This is just the beginning of an exciting story whose title is...
“Oh Pompeus! I’m astonished at seeing how much care you’ve put in preparing the scenario of …” It was on that very moment that I pursed my lips feeling like a mountain climber who realizes he has mistook an abyss for an shelter just a few seconds before jumping into it. In the parlour there was the whole staff of the Magic Wood School including the headmaster (the Farmer) sitting on the sofa and two armchairs. Obviously the male colleagues had not understood my confusion but Ms Big Valley (have I told you about her before? NOOO?! Well she has a faint resemblance with prince Charles’s *beautiful* second wife…) was strangely sneering and presumably (or it was my imagination?) she had understood in what awful misinterpretation I had fallen… HOW EMBARASSING!!! But, as usual, my self-control and quickness saved my life.“
“How wonderful to have a surprise party!!! You didn’t tell me how carefully you had planned this event… You devil!!!”
Pompeus, blushing: “Hi Ms Hazel! Actually it not a surprise party but a *surprise* teachers’ workshop. I wanted to show everybody how memorable an occasion can be if we simply associate a particular smell or scent to it.
“Oh.. How interesting! Tell me more. I’m dying
to learn more about this…” I could kill him if there weren’t
so many witnesses around…
does smell affect our memories, feelings, and even blood pressure? Smell is the most acute of the five senses. As volatile essential oils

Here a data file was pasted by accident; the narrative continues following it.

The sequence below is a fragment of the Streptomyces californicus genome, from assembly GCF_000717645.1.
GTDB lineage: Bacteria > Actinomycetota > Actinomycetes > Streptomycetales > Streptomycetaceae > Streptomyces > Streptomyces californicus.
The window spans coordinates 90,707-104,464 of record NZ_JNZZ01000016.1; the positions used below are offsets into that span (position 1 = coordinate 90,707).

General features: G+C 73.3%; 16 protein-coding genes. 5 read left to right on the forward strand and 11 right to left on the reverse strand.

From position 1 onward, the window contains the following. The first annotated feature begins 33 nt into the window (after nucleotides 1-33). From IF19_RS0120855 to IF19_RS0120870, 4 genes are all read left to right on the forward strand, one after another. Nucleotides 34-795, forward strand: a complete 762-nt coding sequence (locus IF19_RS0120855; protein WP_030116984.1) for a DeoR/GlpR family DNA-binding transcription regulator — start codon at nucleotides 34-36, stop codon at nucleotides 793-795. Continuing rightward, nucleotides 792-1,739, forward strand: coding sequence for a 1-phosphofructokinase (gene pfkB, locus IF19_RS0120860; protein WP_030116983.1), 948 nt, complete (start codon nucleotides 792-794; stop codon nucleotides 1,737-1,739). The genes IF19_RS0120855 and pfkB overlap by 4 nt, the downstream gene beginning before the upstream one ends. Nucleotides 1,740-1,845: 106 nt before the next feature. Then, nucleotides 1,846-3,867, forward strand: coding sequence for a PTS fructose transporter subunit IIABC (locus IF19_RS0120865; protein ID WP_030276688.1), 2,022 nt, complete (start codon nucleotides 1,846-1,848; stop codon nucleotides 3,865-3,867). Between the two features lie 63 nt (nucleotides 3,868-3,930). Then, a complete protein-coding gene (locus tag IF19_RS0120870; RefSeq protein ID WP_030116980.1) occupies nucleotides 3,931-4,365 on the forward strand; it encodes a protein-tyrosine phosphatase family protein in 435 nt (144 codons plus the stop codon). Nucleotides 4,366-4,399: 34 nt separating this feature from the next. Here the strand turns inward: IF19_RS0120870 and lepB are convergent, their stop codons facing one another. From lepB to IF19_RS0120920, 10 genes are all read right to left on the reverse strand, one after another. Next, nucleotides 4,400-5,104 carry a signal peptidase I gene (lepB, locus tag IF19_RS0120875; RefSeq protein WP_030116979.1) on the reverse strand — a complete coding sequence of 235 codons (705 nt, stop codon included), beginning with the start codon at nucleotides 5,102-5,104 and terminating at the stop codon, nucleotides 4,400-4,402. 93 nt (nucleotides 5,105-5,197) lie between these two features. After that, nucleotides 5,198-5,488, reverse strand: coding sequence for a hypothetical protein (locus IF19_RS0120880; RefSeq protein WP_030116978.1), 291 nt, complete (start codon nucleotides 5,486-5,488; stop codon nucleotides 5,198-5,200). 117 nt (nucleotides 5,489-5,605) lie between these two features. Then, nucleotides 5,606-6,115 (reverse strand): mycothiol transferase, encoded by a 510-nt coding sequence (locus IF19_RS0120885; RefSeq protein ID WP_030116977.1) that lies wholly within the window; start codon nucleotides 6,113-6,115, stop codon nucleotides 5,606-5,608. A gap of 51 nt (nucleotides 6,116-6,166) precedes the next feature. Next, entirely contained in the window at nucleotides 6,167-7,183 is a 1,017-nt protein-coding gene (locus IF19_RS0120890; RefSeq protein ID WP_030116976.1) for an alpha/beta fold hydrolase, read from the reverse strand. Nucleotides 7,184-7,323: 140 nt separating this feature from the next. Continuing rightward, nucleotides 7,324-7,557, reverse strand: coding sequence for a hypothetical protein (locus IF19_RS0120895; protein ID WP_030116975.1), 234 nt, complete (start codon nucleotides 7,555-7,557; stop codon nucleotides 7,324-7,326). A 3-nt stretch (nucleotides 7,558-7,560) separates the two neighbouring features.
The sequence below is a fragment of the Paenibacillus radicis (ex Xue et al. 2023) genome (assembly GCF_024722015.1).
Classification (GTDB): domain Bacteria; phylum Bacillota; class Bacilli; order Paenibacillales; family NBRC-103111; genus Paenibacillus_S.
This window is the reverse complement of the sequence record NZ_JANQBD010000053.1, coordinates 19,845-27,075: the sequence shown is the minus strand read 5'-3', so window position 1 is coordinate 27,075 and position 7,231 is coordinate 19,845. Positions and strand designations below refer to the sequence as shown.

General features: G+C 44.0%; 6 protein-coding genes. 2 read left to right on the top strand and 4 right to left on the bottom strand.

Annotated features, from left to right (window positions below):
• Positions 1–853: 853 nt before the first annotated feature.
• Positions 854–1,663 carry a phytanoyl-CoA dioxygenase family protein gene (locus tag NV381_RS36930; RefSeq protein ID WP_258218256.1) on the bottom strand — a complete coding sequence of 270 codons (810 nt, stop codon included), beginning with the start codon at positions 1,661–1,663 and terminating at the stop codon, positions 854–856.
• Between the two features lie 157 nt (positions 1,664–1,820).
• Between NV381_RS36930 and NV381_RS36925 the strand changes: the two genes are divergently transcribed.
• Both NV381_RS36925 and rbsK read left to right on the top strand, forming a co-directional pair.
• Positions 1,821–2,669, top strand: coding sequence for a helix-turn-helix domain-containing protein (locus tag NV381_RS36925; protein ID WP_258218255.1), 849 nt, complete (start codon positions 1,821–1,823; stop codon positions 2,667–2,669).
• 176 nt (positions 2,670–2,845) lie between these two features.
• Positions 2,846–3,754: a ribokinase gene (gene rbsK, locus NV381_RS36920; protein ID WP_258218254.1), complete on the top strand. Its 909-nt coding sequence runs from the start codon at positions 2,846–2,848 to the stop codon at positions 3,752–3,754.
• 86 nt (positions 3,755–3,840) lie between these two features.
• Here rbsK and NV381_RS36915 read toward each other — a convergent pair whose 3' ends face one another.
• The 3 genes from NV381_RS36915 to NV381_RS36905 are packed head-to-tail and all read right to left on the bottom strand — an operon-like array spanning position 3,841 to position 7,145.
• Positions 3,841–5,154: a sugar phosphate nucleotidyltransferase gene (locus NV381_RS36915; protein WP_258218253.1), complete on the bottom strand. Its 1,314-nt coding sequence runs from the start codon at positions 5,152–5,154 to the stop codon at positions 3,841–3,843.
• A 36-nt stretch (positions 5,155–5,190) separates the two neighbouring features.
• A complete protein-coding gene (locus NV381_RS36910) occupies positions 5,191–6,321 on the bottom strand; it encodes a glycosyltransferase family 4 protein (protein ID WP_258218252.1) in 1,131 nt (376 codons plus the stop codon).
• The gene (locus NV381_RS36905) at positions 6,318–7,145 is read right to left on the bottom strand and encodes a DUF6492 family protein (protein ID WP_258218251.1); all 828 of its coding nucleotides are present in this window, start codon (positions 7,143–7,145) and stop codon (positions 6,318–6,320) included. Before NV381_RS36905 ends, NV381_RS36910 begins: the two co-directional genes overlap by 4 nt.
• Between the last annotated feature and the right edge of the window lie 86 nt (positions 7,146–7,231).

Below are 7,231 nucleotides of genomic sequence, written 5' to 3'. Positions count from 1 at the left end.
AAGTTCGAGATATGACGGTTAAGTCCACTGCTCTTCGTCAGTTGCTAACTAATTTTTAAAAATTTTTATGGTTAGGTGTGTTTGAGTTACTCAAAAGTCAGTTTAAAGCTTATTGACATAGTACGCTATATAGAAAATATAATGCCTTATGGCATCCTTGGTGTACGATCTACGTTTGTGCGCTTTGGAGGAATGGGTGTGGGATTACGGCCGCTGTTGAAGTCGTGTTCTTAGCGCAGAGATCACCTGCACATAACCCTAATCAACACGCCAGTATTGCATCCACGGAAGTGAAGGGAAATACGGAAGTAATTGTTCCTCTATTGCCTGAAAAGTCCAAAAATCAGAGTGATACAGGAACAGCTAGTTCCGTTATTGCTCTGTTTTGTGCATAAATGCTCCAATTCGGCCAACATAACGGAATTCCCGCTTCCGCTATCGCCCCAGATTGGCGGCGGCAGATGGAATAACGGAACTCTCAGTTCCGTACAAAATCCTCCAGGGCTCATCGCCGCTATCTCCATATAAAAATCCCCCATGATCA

are inhaled, they activate receptors in the olfactory bulb at the top
of the nasal cavity. These, in turn, induce nerve impulses, which travel
rapidly to the brain, where they trigger responses in areas involving
heart rate, blood pressure, breathing, memory, emotions, stress levels,
and sexual arousal. Research is directed toward fully explaining how
different smells cause different psychological and immunological reactions.
Ms Valley petulantly asked (just for once I sympathized with her nastiness…): “Yes, but what does all this have to do with learning? Because it’s for getting some deeper knowledge of the learning process that we have all come here tonight?” And she gave an askew glance at me, grinning maliciously. I grinned back.
Pompeus: “I’m going to tell you now: odor, memory and emotion are anatomically connected. The primary olfactory cortex, which collects information about smells from the nose, is directly linked to the amygdala, which controls emotion, and the hippocampus, which controls memories.
Memories evoked by smell seem more intense than other memories because they are more closely connected to emotion than memories induced by visual, audio or other types of cues…”
Ms Valley: “What should we ask our students to do? Smell the literature book? A smell is a smell: it doesn’t carry any information along…”
Pompeus: “It’s true but, while odors don’t represent
information by themselves, on the other hand the they evoke emotionally-charged